Friday, July 20, 2007

Sometimes, It's What They Don't Tell You That Matters...

Take, for example, this awful story about tattoo culture in Baghdad, courtesy of IRIN News— because, let's face it, who else would bring you this story:
BAGHDAD, 19 July 2007 (IRIN) - "My age is the same as the olive tree," reads the blue tattoo on Qaisar Tariq al-Essawi's left shoulder.

Al-Eassawi, 36, got the tattoo so his family and close friends could recognise his remains if he ended up in a morgue.

"I selected this wording because only my family and close friends know about our olive tree which was planted by my father when I was born," al-Essawi, a father of two boys, told IRIN in Baghdad.

One response to sudden and violent death which has become commonplace in Iraq's turmoil, is the emergence of a new subculture - the etching of tattoo identities on people who fear becoming an unclaimed body in a packed morgue.

It is more than just another grim footnote in a nation brimming with sad stories. It points to how deeply war and sectarian bloodshed have transformed the way Iraqis live today and confront the constant possibility of death.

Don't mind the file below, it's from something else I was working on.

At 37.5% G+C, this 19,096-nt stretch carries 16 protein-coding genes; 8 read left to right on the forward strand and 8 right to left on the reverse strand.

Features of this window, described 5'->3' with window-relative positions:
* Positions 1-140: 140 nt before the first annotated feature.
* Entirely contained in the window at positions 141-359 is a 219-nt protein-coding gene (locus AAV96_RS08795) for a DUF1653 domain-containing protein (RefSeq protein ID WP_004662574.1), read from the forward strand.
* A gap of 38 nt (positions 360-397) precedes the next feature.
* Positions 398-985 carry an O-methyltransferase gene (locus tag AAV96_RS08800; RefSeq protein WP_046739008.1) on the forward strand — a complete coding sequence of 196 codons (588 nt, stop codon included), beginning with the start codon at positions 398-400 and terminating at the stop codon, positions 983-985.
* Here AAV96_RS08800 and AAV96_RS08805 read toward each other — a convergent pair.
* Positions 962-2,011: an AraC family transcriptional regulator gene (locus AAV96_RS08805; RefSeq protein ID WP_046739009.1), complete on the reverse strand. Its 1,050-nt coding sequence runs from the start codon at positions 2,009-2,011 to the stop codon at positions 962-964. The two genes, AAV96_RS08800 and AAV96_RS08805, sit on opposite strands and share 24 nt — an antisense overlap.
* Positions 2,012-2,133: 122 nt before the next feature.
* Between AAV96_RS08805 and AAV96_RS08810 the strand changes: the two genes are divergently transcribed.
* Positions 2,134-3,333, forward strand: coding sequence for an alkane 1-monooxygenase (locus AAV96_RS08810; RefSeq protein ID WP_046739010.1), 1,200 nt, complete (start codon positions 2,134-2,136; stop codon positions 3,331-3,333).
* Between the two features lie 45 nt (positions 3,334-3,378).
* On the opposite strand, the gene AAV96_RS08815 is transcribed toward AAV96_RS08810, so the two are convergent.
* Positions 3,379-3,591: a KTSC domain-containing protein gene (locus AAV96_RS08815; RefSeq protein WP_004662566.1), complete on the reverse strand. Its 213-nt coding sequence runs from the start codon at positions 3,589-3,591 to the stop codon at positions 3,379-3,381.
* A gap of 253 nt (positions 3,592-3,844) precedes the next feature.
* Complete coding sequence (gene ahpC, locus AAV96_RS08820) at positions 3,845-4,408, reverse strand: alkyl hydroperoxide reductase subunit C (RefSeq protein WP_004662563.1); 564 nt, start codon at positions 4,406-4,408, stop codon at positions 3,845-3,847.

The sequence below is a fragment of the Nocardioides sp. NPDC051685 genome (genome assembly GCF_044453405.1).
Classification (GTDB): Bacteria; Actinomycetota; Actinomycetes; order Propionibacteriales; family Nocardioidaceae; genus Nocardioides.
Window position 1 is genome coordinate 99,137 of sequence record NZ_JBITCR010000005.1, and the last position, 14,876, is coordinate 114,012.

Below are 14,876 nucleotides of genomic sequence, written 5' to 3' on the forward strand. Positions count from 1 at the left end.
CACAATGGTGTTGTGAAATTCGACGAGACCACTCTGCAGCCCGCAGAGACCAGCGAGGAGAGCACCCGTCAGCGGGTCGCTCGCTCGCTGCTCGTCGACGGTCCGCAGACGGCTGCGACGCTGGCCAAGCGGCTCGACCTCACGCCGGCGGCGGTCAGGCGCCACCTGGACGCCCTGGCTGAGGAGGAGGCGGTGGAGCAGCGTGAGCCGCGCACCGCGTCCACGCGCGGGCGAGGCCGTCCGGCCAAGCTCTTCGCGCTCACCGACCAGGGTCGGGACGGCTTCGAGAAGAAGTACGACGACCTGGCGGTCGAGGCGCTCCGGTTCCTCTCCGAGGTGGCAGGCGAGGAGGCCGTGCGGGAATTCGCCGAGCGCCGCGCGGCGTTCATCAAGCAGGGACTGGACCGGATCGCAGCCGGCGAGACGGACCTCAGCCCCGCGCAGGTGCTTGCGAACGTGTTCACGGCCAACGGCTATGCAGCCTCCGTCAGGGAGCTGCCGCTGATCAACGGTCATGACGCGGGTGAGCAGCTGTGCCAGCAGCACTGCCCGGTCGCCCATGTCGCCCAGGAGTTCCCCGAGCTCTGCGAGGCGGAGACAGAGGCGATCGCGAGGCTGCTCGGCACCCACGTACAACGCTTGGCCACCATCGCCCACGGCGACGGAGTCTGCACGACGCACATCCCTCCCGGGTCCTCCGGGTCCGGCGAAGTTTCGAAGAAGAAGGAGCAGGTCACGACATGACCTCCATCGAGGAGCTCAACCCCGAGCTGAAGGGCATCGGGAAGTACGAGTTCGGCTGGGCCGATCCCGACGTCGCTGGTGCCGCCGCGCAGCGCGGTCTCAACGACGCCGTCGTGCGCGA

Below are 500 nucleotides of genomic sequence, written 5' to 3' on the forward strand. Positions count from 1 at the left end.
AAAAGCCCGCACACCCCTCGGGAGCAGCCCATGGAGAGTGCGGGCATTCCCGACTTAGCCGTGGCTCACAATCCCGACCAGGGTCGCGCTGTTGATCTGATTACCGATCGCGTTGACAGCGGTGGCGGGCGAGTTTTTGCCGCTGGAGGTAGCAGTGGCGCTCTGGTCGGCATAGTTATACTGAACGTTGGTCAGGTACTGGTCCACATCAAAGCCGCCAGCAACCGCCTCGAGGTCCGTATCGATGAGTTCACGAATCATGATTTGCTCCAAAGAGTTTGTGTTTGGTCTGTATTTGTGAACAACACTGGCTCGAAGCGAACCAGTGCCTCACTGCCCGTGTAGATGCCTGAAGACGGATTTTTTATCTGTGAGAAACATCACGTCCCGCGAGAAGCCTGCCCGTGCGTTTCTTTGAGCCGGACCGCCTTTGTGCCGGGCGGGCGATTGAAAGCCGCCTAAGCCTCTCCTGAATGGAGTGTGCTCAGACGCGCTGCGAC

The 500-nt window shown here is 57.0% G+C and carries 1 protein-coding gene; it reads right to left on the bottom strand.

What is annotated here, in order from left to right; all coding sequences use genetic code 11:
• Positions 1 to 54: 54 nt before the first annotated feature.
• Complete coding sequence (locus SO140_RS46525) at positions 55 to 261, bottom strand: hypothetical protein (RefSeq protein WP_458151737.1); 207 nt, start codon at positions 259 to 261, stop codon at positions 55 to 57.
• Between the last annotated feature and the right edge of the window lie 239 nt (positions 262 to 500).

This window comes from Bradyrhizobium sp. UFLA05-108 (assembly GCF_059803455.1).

One thing the IRIN News story doesn't mention— probably because it would have been an insult to the intelligence of its primarily Arab, Asian and North African audience— is that tattoo is forbidden by the Quran. It's haraam.

Imagine if these people were Jews. Jews getting tattooed so their remains would be identifiable. You'd never hear the end of the caterwauling in the U.S. about this story.

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